|Author(s)||Charles Antaki, Rebecca J. Crompton|
|Title||Conversational practices promoting a discourse of agency for adults with intellectual disabilities|
|Tag(s)||EMCA, Conversation Analysis, Activities, agency, conversation, discourse empowerment, intellectual disability, personal control, questions|
|Journal||Discourse & Society|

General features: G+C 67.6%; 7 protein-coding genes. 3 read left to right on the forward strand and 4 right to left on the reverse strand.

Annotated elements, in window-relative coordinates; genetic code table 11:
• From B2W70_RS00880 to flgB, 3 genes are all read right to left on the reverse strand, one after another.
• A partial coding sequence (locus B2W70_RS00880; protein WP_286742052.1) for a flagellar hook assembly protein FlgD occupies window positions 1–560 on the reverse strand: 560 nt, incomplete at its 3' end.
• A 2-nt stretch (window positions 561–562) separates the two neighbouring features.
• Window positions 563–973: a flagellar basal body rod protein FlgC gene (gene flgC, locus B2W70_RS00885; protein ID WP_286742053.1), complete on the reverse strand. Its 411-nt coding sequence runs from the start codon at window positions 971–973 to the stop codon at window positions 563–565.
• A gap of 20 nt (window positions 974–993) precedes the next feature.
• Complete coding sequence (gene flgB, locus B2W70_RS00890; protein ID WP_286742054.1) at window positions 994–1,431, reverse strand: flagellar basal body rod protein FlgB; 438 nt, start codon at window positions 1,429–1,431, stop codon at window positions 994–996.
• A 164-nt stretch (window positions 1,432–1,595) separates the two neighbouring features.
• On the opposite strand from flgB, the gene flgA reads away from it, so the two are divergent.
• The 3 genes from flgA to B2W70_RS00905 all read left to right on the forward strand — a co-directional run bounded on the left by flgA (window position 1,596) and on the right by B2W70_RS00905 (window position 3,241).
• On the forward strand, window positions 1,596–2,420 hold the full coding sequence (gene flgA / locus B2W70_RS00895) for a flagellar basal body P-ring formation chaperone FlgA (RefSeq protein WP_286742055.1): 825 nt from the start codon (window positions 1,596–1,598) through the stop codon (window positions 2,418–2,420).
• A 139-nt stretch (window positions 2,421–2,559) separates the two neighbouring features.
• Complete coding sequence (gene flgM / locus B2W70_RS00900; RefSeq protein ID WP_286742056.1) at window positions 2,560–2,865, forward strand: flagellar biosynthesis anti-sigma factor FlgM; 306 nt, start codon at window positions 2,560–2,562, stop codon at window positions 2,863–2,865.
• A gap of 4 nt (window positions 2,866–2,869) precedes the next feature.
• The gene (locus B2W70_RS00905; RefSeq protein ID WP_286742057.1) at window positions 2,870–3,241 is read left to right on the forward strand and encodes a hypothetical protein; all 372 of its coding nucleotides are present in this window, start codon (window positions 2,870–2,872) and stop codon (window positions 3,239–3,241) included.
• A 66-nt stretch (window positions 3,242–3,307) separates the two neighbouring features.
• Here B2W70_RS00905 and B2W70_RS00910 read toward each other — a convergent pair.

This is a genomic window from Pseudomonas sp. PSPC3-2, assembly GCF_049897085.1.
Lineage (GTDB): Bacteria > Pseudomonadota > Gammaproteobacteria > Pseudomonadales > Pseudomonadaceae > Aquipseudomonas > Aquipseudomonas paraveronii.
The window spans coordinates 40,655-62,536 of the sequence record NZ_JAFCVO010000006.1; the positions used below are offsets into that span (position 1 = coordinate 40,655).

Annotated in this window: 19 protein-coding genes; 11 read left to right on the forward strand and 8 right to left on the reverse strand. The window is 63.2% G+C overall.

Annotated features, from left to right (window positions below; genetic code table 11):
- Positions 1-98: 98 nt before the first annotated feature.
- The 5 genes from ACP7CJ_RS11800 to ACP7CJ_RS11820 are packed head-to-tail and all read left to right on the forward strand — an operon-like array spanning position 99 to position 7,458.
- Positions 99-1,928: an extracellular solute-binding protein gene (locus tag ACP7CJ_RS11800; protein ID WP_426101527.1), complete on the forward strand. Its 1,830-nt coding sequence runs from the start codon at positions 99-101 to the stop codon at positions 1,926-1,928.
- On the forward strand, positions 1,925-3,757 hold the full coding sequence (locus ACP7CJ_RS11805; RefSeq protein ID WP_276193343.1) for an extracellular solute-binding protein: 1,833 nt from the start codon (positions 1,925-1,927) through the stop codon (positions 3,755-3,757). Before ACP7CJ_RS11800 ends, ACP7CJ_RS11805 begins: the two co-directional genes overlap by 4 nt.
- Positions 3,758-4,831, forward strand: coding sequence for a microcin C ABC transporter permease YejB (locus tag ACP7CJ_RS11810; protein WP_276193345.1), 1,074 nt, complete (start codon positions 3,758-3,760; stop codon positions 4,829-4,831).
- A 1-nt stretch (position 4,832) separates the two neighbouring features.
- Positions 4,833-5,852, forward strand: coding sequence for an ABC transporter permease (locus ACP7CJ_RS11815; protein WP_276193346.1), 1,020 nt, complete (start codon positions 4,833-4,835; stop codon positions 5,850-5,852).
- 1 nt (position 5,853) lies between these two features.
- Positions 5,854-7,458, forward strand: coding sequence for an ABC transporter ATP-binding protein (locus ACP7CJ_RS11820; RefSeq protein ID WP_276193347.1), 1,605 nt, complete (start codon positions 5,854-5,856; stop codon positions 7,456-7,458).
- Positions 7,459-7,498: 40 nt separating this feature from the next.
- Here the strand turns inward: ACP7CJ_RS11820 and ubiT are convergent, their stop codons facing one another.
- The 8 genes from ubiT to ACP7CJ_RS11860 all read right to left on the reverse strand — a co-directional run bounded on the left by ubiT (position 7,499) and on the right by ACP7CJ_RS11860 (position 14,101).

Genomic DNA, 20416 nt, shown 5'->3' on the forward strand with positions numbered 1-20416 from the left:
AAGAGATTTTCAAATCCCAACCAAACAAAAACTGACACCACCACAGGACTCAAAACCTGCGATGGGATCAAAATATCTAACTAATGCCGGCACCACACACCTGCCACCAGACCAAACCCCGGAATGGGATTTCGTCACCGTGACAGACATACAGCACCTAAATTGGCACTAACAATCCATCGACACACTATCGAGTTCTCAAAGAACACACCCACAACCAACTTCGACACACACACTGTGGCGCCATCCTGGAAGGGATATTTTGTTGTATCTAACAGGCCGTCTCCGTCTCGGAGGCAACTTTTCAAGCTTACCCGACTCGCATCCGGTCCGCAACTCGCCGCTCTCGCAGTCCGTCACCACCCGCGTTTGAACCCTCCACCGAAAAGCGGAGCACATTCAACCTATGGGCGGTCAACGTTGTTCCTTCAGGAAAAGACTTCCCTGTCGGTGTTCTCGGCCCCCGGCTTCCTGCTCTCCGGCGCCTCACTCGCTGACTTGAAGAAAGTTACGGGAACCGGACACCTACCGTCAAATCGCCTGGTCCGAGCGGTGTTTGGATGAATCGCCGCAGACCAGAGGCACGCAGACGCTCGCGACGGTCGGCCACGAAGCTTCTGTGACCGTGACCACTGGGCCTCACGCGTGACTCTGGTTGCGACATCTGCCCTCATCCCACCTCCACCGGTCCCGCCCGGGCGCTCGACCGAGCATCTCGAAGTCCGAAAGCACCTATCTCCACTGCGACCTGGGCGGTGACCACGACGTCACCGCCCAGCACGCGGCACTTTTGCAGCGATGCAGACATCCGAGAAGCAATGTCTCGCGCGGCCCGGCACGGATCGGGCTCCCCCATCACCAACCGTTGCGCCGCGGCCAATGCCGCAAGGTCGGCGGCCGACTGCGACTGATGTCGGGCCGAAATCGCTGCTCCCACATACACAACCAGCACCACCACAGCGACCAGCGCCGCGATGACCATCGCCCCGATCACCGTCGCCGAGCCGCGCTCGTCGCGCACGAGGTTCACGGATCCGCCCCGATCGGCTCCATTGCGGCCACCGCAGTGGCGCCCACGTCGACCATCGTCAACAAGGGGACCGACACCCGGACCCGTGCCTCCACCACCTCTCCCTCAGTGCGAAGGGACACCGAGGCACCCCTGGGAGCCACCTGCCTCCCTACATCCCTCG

In a qualitative study of 50 hours of videotapes of interactions between staff and adults with intellectual disabilities, in two different service environments, we identified conversational practices that arguably promoted – or failed to promote – a discourse of service-users’ personal agency in how they carried out everyday activities. Staff could treat the service-user as an autonomous, self-directed social individual by (a) casting the activity in which they were engaged as being located in a meaningful overall framework, (b) designing their turns at talk as suggestions and requests for the service-user to follow as a matter of choice and (c) implying a joint purpose shared between service-user and a larger group in which he or she was a stakeholder. We discuss these findings in light of recent developments in the drive to empower service-users who have intellectual disabilities.